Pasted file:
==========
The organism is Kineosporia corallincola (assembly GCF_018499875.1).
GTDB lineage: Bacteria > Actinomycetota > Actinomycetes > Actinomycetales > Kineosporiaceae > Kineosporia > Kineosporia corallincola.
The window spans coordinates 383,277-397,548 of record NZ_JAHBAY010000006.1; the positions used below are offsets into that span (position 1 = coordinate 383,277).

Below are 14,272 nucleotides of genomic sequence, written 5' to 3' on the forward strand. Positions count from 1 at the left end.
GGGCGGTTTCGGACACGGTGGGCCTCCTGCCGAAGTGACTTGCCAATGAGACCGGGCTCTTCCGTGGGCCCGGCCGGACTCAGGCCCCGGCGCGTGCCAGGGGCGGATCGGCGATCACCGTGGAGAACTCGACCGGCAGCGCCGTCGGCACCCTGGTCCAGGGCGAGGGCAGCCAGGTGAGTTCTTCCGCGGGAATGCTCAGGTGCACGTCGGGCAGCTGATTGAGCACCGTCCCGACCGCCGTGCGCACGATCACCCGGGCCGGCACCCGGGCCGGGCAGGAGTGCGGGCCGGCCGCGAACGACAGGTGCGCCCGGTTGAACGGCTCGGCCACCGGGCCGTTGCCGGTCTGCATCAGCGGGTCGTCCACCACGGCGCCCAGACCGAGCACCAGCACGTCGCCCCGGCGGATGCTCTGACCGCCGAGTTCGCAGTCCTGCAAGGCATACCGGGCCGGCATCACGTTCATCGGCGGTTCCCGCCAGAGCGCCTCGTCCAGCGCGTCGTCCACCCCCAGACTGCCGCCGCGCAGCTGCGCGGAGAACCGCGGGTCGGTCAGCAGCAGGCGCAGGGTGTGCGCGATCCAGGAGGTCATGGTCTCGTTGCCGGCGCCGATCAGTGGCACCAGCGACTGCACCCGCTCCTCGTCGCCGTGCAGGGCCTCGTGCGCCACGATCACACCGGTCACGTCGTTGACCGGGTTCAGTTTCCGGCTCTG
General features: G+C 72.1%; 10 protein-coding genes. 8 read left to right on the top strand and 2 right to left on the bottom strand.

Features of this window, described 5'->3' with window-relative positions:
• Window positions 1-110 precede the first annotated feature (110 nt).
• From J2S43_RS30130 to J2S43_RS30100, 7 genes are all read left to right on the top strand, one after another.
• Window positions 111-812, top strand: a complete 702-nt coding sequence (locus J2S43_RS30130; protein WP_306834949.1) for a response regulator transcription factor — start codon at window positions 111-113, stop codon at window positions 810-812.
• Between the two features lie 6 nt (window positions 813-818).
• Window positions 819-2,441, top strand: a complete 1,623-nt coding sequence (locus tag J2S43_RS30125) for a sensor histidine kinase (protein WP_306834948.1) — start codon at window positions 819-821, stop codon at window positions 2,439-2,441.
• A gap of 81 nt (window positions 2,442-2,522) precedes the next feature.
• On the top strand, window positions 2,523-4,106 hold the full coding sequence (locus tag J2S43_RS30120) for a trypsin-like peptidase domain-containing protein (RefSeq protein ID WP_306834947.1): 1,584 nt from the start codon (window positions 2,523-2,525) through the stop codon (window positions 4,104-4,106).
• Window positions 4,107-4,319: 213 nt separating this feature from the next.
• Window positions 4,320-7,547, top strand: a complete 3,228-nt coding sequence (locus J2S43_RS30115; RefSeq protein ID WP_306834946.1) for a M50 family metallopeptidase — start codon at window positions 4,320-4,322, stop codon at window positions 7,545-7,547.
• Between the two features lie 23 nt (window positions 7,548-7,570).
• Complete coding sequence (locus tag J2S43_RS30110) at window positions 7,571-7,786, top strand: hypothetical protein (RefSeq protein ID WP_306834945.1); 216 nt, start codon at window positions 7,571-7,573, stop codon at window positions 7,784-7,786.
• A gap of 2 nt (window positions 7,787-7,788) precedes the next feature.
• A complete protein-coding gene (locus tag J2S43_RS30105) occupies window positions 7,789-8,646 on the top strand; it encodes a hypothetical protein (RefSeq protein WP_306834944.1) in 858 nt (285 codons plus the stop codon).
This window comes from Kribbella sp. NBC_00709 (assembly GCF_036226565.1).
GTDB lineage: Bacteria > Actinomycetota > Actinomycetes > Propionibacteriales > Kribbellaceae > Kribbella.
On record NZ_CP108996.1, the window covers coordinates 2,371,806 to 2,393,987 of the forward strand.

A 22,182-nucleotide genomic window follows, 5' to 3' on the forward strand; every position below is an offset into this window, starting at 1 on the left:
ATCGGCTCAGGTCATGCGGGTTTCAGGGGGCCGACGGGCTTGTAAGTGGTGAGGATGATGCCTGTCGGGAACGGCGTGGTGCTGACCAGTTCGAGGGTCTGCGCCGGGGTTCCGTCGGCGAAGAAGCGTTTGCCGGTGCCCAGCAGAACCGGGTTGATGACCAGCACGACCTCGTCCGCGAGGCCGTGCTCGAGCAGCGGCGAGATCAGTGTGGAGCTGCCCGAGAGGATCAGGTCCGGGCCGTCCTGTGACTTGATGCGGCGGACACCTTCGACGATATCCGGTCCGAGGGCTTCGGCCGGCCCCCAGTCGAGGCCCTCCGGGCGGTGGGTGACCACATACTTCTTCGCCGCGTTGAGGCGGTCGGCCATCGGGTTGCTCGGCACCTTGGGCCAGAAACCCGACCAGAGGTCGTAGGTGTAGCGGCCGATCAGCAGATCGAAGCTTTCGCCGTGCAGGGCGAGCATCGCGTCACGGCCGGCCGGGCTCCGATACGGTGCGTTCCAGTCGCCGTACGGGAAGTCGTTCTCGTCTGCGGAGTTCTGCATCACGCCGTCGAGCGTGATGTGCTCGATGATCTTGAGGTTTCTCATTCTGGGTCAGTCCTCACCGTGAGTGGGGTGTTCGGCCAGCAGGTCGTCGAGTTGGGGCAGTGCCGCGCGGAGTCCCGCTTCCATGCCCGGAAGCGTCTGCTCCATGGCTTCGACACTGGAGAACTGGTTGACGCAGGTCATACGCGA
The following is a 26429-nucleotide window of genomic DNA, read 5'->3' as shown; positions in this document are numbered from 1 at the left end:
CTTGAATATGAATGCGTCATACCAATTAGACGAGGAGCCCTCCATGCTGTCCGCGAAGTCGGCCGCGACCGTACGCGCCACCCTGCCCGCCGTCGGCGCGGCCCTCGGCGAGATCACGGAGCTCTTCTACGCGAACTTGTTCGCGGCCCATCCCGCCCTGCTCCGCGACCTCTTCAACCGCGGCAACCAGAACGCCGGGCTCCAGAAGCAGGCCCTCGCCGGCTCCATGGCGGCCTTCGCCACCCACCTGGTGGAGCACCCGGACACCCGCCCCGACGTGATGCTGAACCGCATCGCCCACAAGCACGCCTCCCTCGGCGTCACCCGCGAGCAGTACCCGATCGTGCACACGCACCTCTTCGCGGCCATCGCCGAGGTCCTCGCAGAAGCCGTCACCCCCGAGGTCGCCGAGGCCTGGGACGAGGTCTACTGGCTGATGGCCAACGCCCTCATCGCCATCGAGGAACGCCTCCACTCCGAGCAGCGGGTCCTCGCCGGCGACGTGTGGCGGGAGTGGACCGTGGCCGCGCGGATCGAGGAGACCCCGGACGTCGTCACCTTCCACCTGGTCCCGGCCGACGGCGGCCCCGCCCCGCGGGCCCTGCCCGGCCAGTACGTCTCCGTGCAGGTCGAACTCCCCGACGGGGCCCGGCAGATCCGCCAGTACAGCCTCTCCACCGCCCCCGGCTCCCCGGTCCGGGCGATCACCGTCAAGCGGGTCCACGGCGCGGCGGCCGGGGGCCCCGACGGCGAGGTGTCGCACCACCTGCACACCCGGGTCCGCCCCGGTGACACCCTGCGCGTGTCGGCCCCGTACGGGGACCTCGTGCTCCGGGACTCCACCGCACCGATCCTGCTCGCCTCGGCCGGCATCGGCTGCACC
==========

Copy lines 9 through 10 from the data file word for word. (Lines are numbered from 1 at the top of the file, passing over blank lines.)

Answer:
• From J2S43_RS30130 to J2S43_RS30100, 7 genes are all read left to right on the top strand, one after another.
• Window positions 111-812, top strand: a complete 702-nt coding sequence (locus J2S43_RS30130; protein WP_306834949.1) for a response regulator transcription factor — start codon at window positions 111-113, stop codon at window positions 810-812.